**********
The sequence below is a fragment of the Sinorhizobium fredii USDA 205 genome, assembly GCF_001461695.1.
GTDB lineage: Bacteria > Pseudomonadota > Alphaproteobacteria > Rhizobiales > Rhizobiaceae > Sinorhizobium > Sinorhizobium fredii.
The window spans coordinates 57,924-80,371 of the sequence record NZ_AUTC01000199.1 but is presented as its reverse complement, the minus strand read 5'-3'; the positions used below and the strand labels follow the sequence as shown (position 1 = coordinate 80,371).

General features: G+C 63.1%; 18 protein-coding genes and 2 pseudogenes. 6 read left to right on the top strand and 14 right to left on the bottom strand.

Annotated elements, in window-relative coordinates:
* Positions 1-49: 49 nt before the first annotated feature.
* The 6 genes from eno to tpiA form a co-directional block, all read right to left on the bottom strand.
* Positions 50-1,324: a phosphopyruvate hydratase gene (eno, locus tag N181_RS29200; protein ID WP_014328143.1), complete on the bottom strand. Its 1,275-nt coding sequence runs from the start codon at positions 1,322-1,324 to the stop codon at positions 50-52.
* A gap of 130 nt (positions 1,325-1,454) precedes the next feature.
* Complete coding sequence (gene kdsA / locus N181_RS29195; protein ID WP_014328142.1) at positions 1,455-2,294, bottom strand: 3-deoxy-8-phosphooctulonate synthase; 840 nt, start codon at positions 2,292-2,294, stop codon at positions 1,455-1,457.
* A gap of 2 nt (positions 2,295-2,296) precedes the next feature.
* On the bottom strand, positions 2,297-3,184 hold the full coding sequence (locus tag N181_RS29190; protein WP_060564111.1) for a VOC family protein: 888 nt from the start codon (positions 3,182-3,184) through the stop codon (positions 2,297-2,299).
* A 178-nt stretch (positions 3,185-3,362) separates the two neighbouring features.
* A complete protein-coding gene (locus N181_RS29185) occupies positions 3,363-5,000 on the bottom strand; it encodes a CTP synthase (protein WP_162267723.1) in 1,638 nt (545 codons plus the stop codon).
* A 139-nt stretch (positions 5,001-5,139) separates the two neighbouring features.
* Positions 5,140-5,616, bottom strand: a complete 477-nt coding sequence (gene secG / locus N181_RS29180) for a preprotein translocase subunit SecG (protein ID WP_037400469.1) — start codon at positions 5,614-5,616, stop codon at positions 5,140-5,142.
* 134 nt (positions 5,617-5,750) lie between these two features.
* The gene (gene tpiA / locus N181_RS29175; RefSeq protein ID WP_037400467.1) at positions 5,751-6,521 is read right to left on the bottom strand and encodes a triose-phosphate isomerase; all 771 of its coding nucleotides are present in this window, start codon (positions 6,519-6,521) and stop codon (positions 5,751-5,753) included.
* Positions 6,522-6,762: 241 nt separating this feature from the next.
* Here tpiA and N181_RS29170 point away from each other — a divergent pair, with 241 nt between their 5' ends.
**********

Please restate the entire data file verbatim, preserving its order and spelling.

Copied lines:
The sequence below is a fragment of the Sinorhizobium fredii USDA 205 genome, assembly GCF_001461695.1.
GTDB lineage: Bacteria > Pseudomonadota > Alphaproteobacteria > Rhizobiales > Rhizobiaceae > Sinorhizobium > Sinorhizobium fredii.
The window spans coordinates 57,924-80,371 of the sequence record NZ_AUTC01000199.1 but is presented as its reverse complement, the minus strand read 5'-3'; the positions used below and the strand labels follow the sequence as shown (position 1 = coordinate 80,371).

General features: G+C 63.1%; 18 protein-coding genes and 2 pseudogenes. 6 read left to right on the top strand and 14 right to left on the bottom strand.

Annotated elements, in window-relative coordinates:
* Positions 1-49: 49 nt before the first annotated feature.
* The 6 genes from eno to tpiA form a co-directional block, all read right to left on the bottom strand.
* Positions 50-1,324: a phosphopyruvate hydratase gene (eno, locus tag N181_RS29200; protein ID WP_014328143.1), complete on the bottom strand. Its 1,275-nt coding sequence runs from the start codon at positions 1,322-1,324 to the stop codon at positions 50-52.
* A gap of 130 nt (positions 1,325-1,454) precedes the next feature.
* Complete coding sequence (gene kdsA / locus N181_RS29195; protein ID WP_014328142.1) at positions 1,455-2,294, bottom strand: 3-deoxy-8-phosphooctulonate synthase; 840 nt, start codon at positions 2,292-2,294, stop codon at positions 1,455-1,457.
* A gap of 2 nt (positions 2,295-2,296) precedes the next feature.
* On the bottom strand, positions 2,297-3,184 hold the full coding sequence (locus tag N181_RS29190; protein WP_060564111.1) for a VOC family protein: 888 nt from the start codon (positions 3,182-3,184) through the stop codon (positions 2,297-2,299).
* A 178-nt stretch (positions 3,185-3,362) separates the two neighbouring features.
* A complete protein-coding gene (locus N181_RS29185) occupies positions 3,363-5,000 on the bottom strand; it encodes a CTP synthase (protein WP_162267723.1) in 1,638 nt (545 codons plus the stop codon).
* A 139-nt stretch (positions 5,001-5,139) separates the two neighbouring features.
* Positions 5,140-5,616, bottom strand: a complete 477-nt coding sequence (gene secG / locus N181_RS29180) for a preprotein translocase subunit SecG (protein ID WP_037400469.1) — start codon at positions 5,614-5,616, stop codon at positions 5,140-5,142.
* 134 nt (positions 5,617-5,750) lie between these two features.
* The gene (gene tpiA / locus N181_RS29175; RefSeq protein ID WP_037400467.1) at positions 5,751-6,521 is read right to left on the bottom strand and encodes a triose-phosphate isomerase; all 771 of its coding nucleotides are present in this window, start codon (positions 6,519-6,521) and stop codon (positions 5,751-5,753) included.
* Positions 6,522-6,762: 241 nt separating this feature from the next.
* Here tpiA and N181_RS29170 point away from each other — a divergent pair, with 241 nt between their 5' ends.